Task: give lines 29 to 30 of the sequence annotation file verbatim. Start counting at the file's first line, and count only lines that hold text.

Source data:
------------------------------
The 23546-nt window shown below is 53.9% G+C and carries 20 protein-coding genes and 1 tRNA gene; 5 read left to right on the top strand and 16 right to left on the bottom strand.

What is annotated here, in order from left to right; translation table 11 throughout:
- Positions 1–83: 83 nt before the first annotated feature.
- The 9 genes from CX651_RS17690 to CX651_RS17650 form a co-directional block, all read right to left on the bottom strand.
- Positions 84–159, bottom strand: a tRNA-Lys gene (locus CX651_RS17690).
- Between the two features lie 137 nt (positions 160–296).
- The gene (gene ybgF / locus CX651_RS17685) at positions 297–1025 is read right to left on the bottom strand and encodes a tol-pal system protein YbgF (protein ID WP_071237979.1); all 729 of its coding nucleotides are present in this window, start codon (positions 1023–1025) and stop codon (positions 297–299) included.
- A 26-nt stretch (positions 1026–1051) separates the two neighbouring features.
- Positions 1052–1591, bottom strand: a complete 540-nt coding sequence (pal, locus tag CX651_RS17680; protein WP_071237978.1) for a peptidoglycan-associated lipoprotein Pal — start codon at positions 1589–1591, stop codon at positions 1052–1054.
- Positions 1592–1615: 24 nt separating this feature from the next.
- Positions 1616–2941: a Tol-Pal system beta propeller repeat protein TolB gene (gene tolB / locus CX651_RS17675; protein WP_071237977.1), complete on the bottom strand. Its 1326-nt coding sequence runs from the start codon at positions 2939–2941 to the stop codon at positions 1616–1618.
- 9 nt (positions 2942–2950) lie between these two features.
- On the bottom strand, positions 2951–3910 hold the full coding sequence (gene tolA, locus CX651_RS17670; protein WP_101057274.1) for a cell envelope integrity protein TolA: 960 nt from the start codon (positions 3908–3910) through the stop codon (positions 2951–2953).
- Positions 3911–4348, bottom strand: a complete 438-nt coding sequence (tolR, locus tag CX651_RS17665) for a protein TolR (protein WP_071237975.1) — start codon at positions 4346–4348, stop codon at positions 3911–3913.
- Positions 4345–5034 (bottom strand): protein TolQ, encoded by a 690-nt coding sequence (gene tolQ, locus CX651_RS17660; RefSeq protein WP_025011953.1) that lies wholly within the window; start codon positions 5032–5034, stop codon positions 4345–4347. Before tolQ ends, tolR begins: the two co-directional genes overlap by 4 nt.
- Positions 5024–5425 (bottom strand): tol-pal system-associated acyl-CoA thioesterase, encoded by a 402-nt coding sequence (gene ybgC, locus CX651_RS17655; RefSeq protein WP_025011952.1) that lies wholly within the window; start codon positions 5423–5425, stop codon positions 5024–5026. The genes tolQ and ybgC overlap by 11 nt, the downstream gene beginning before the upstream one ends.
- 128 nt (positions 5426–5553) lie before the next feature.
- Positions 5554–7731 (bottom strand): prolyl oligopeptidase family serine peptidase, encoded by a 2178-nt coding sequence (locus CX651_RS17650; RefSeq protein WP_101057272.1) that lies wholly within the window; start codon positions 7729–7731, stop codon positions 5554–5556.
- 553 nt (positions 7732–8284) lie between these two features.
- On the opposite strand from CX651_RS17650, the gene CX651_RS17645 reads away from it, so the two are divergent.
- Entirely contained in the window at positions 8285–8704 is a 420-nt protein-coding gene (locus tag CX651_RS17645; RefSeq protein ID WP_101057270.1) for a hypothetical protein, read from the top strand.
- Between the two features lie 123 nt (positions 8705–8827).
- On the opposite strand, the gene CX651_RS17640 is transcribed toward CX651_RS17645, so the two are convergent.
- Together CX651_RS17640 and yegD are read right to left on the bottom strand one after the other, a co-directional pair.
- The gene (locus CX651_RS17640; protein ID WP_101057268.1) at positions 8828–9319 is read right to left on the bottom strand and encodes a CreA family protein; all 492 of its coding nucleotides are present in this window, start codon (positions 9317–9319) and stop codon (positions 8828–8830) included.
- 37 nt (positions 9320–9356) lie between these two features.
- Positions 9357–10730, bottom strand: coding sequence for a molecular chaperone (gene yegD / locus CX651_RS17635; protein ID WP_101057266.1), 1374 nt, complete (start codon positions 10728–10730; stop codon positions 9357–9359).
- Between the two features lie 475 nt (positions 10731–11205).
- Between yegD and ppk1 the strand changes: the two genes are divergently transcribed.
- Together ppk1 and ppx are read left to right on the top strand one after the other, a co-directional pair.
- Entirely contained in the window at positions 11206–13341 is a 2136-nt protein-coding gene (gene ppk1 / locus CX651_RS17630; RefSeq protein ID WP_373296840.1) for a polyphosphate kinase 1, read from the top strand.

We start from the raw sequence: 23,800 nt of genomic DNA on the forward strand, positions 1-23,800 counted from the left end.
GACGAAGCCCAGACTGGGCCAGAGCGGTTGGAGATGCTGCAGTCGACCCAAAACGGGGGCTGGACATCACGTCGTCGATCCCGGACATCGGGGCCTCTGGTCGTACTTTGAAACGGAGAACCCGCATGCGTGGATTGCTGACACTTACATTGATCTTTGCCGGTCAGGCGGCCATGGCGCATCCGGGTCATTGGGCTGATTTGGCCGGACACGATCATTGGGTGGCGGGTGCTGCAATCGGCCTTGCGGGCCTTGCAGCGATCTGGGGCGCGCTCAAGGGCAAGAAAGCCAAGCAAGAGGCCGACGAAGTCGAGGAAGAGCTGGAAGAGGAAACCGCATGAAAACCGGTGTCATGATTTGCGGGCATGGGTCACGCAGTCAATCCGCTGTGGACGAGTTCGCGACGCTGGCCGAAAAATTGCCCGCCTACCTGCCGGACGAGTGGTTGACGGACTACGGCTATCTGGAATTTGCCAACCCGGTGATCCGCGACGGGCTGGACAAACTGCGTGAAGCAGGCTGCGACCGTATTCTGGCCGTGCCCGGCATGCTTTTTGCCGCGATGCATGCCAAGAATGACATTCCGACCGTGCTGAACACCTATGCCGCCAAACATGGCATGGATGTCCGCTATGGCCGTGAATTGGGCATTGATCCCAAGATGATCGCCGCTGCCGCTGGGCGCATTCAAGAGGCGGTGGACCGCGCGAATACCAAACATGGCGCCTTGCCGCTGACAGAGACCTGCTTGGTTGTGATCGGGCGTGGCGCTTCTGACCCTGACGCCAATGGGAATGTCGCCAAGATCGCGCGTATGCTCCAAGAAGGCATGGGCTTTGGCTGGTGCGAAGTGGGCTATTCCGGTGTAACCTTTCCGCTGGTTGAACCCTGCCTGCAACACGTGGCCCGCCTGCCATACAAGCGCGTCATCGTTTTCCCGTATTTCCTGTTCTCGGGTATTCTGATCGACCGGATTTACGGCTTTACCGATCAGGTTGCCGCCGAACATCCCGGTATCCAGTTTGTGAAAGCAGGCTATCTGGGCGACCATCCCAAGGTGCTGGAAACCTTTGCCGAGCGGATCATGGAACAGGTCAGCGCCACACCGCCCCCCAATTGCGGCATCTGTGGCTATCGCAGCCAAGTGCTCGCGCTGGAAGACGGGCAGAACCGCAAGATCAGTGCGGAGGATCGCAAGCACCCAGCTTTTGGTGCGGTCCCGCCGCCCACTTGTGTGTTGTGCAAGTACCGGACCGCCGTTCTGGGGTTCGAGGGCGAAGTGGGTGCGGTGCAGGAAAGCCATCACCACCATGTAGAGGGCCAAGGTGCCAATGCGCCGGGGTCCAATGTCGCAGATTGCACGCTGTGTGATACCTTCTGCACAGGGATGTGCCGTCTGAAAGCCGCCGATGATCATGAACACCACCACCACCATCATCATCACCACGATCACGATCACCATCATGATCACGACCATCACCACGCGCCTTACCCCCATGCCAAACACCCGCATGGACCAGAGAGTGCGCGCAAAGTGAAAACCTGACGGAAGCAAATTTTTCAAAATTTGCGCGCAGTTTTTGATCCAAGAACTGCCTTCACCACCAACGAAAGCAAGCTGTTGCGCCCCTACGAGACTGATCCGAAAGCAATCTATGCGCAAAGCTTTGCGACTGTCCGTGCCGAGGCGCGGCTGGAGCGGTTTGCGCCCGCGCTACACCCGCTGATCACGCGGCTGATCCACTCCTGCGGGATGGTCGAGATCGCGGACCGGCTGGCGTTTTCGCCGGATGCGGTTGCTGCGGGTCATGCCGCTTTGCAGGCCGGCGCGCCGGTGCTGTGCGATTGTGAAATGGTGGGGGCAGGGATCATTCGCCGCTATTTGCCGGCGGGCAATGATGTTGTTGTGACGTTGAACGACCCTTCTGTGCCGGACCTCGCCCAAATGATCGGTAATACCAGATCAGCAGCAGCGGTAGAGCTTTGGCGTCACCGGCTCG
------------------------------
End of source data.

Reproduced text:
- Between yegD and ppk1 the strand changes: the two genes are divergently transcribed.
- Together ppk1 and ppx are read left to right on the top strand one after the other, a co-directional pair.